Sven Mikser (S&D, Estonia), European Parliament’s Standing Rapporteur on Georgia;

    Michael Gahler (EPP, Germany), European Parliament’s Standing Rapporteur on Ukraine;

    Petras Auštrevičius (Renew Europe, Lithuania), European Parliament’s Standing Rapporteur on Belarus.

     

    Source: https://www.europarl.europa.eu/news/en/press-room/20210401IPR01301/georgia-leading-meps-react-to-the-refusal-of-the-parties-to-reach-an-agreement?xtor=AD-78-[Social_share_buttons]-[facebook]-[en]-[news]-[pressroom]-[statement-georgia]-

  • EU’s Georgia Mediation Fails Again

    In the early minutes of March 31, after mediating an eight-hour meeting between the ruling Georgian Dream and the opposition parties, Christian Danielsson, EU Council President Charles Michel’s Personal Envoy to mediate Georgia’s crisis, said he was “sad to report that none of the political parties could agree to this solution in whole.”

    Danielsson publicized the document he proposed the parties for agreement. While the Georgian Dream and the opposition leaders traded accusations afterward over the failure to strike the deal, it seems the parties largely agreed on the electoral reform, judicial reform, and parliamentary power-sharing points. They failed, however, as expected, to reach a consensus over the release of alleged political prisoners and the issue of future elections.

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    The 52nd Round of the Geneva International Discussions was held on 26 March, 2021. The deteriorated security and humanitarian situation in Georgia’s occupied territories on the background of the COVID-19 pandemic, intensification of the de-facto annexation process by the Russian Federation and the release of the illegally detained Georgian citizens were among the main topics of the discussions.

    In the frames of the negotiations the Georgian delegation talked extensively about the historic Judgment of the European Court of Human rights, which creates a significant international legal instrument in the process of peaceful conflict resolution. Participants from Georgia underlined that the Court established the Russian Federation’s effective control over and occupation of Abkhazia and Tskhinvali regions of Georgia and hence ruled the Russian Federation’s responsibility for the human rights violations during the August 2008 War and the subsequent period of occupation. The Georgian delegation stated that the ECHR underlined the Russian Federation’s responsibility for ethnic cleansing of Georgian population and for hampering the implementation of the right of return of IDPs and refugees. The Georgian participants also pointed to those parts of the Judgment which highlight the non-compliance with the EU-mediated 12 August 2008 Ceasefire Agreement by the Russian Federation and its continuous large-scale military presence in Abkhazia and Tskhinvali regions of Georgia in violation of the undertaken obligations.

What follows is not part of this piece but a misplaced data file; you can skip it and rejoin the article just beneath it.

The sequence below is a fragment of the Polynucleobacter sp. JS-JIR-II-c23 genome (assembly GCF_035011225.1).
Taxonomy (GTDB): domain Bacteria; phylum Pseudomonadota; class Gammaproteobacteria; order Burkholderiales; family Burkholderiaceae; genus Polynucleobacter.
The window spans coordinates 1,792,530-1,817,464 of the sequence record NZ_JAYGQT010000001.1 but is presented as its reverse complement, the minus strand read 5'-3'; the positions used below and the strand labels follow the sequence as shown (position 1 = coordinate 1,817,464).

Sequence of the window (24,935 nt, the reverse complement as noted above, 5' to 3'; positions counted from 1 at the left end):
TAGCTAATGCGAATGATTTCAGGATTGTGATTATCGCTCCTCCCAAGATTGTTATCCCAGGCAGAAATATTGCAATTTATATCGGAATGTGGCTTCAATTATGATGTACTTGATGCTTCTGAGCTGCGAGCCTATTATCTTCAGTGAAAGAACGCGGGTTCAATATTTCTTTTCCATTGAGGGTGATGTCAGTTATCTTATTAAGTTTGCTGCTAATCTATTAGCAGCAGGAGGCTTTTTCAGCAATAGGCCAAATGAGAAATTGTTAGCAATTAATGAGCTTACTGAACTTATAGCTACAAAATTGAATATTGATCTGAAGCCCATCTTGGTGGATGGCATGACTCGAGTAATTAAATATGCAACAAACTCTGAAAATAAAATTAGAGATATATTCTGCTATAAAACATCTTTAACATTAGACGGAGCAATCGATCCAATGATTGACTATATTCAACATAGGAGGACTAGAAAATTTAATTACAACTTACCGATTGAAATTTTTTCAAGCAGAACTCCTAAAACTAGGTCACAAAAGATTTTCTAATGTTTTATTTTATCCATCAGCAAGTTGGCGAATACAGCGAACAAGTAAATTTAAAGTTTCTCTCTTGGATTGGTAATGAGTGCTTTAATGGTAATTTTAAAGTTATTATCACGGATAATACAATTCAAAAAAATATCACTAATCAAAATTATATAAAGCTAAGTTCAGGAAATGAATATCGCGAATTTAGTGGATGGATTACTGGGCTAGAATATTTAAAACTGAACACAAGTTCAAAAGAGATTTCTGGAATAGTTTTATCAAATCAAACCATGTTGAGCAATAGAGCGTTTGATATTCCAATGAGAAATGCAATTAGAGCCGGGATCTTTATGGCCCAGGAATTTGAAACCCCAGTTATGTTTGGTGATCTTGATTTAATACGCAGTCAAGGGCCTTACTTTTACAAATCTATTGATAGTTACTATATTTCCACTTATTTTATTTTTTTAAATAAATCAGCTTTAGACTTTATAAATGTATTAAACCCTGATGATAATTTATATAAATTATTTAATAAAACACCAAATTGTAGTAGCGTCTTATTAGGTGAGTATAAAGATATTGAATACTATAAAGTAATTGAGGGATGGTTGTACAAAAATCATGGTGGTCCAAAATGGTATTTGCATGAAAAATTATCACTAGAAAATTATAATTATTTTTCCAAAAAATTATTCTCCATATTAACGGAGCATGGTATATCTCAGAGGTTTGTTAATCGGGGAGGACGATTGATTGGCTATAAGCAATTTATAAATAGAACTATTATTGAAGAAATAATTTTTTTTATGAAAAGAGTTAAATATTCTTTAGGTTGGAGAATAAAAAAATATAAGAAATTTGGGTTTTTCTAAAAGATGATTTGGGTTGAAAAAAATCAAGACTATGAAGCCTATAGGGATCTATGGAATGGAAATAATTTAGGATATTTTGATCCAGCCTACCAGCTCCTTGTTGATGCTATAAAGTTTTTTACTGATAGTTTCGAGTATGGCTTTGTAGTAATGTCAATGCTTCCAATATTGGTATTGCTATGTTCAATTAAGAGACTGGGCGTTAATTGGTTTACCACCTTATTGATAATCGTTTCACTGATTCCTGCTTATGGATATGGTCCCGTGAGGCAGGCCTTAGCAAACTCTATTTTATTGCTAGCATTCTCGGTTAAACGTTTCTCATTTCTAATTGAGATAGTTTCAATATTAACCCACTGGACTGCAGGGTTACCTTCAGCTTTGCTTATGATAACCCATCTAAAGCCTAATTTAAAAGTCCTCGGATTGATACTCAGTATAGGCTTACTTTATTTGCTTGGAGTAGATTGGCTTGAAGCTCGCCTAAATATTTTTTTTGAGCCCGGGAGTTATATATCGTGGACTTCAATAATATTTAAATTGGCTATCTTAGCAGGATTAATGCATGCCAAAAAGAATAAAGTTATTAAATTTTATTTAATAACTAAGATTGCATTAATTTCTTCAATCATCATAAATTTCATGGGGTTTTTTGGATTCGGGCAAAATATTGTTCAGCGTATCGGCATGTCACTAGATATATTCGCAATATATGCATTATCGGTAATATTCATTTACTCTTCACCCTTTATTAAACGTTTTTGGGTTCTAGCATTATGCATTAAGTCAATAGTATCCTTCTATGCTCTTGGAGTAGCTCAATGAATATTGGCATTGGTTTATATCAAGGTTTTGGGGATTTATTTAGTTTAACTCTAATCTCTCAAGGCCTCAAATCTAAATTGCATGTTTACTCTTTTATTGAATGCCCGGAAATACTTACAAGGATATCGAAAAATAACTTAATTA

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    The necessity of adequately addressing problems and needs of conflict-affected and IDP women was highlighted in both working groups and the importance of amplification of “Women, Peace and Security” agenda in peace negotiations was underlined.
     
    Active discussions were held on the major agenda items such as non-use of force and establishment of international security arrangements. The Georgian delegation underlined crucial importance of reiteration and implementation of the non-use of force obligation by Russia in light of Moscow’s continued use of force and threat of use of force against Georgia through its illegal military presence and regular military exercises in the occupied territories.  The Georgian participants stressed that the only guarantee for the ceasefire and non-use of force was the deployment of international security mechanisms in the occupied territories, which would have been a milestone in the process of lasting peace and security on the ground. Georgian participants made emphasis on the issue of implementation of EU-mediated 12 August 2008 Ceasefire Agreement by Russia, as well as demanded withdrawal of Russian occupation forces from the territory of Georgia and deployment of international security mechanisms on the ground.